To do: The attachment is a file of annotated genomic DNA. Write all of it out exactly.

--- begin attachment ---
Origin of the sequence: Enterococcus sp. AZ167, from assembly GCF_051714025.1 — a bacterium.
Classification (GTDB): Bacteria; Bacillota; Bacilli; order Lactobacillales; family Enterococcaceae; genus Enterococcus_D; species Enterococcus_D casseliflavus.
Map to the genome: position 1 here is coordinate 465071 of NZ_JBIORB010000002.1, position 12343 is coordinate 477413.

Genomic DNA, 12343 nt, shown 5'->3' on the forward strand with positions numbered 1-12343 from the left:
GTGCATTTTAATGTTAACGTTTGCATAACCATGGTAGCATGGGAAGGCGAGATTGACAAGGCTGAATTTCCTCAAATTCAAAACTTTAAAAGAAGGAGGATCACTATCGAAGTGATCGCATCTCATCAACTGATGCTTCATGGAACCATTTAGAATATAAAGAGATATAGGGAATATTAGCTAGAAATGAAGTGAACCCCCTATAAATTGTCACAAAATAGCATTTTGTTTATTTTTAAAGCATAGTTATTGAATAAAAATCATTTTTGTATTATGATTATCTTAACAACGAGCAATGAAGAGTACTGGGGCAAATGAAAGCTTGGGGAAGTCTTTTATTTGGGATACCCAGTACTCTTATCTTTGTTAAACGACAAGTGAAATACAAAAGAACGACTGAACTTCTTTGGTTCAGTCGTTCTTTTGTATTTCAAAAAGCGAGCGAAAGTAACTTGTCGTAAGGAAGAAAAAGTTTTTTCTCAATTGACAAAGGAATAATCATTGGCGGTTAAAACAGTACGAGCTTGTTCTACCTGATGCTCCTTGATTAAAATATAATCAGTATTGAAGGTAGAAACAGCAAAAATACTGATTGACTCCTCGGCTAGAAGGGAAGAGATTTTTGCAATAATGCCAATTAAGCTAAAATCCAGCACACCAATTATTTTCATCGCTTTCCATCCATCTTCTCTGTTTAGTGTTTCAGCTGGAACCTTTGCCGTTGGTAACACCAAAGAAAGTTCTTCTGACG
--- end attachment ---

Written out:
Origin of the sequence: Enterococcus sp. AZ167, from assembly GCF_051714025.1 — a bacterium.
Classification (GTDB): Bacteria; Bacillota; Bacilli; order Lactobacillales; family Enterococcaceae; genus Enterococcus_D; species Enterococcus_D casseliflavus.
Map to the genome: position 1 here is coordinate 465071 of NZ_JBIORB010000002.1, position 12343 is coordinate 477413.

Genomic DNA, 12343 nt, shown 5'->3' on the forward strand with positions numbered 1-12343 from the left:
GTGCATTTTAATGTTAACGTTTGCATAACCATGGTAGCATGGGAAGGCGAGATTGACAAGGCTGAATTTCCTCAAATTCAAAACTTTAAAAGAAGGAGGATCACTATCGAAGTGATCGCATCTCATCAACTGATGCTTCATGGAACCATTTAGAATATAAAGAGATATAGGGAATATTAGCTAGAAATGAAGTGAACCCCCTATAAATTGTCACAAAATAGCATTTTGTTTATTTTTAAAGCATAGTTATTGAATAAAAATCATTTTTGTATTATGATTATCTTAACAACGAGCAATGAAGAGTACTGGGGCAAATGAAAGCTTGGGGAAGTCTTTTATTTGGGATACCCAGTACTCTTATCTTTGTTAAACGACAAGTGAAATACAAAAGAACGACTGAACTTCTTTGGTTCAGTCGTTCTTTTGTATTTCAAAAAGCGAGCGAAAGTAACTTGTCGTAAGGAAGAAAAAGTTTTTTCTCAATTGACAAAGGAATAATCATTGGCGGTTAAAACAGTACGAGCTTGTTCTACCTGATGCTCCTTGATTAAAATATAATCAGTATTGAAGGTAGAAACAGCAAAAATACTGATTGACTCCTCGGCTAGAAGGGAAGAGATTTTTGCAATAATGCCAATTAAGCTAAAATCCAGCACACCAATTATTTTCATCGCTTTCCATCCATCTTCTCTGTTTAGTGTTTCAGCTGGAACCTTTGCCGTTGGTAACACCAAAGAAAGTTCTTCTGACG